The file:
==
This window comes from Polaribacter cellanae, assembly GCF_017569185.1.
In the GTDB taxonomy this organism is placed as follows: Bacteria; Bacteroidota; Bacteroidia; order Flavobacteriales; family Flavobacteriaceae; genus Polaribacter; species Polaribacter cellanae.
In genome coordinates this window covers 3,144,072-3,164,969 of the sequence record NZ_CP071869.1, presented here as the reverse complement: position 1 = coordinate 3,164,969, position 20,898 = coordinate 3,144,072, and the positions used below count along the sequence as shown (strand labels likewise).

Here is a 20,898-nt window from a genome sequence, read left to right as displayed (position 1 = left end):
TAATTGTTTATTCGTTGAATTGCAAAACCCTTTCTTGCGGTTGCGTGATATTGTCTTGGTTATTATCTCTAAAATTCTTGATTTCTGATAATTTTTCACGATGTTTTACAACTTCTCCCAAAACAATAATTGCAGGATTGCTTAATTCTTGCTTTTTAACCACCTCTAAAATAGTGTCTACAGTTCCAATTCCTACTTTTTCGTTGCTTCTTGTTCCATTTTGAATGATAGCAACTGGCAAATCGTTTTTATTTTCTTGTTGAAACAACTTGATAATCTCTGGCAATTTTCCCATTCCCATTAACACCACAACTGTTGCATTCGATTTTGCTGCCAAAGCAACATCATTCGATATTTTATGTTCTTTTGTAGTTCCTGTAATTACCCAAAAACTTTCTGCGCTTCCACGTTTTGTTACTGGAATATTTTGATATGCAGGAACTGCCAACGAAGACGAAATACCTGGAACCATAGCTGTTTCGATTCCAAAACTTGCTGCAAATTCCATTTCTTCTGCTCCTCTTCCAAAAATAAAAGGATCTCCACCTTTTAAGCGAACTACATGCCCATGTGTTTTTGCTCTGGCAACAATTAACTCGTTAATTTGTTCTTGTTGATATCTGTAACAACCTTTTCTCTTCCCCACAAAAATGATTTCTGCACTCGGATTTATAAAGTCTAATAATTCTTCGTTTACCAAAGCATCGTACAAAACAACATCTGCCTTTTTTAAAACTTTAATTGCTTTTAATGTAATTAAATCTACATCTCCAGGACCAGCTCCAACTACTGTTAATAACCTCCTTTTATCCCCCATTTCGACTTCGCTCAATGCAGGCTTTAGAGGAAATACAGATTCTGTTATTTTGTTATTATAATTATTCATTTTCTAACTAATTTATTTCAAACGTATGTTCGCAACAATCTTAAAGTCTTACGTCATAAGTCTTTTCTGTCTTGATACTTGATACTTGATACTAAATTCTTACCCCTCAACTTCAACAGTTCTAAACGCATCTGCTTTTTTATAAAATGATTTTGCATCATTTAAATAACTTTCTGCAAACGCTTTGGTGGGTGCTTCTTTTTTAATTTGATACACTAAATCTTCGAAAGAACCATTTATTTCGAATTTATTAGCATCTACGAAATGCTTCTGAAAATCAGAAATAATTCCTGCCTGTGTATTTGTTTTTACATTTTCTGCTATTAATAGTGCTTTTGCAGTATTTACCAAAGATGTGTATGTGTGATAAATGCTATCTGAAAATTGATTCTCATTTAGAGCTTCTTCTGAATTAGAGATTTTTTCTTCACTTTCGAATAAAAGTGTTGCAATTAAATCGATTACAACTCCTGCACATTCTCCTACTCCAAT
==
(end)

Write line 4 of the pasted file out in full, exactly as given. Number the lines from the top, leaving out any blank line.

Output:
Here is a 20,898-nt window from a genome sequence, read left to right as displayed (position 1 = left end):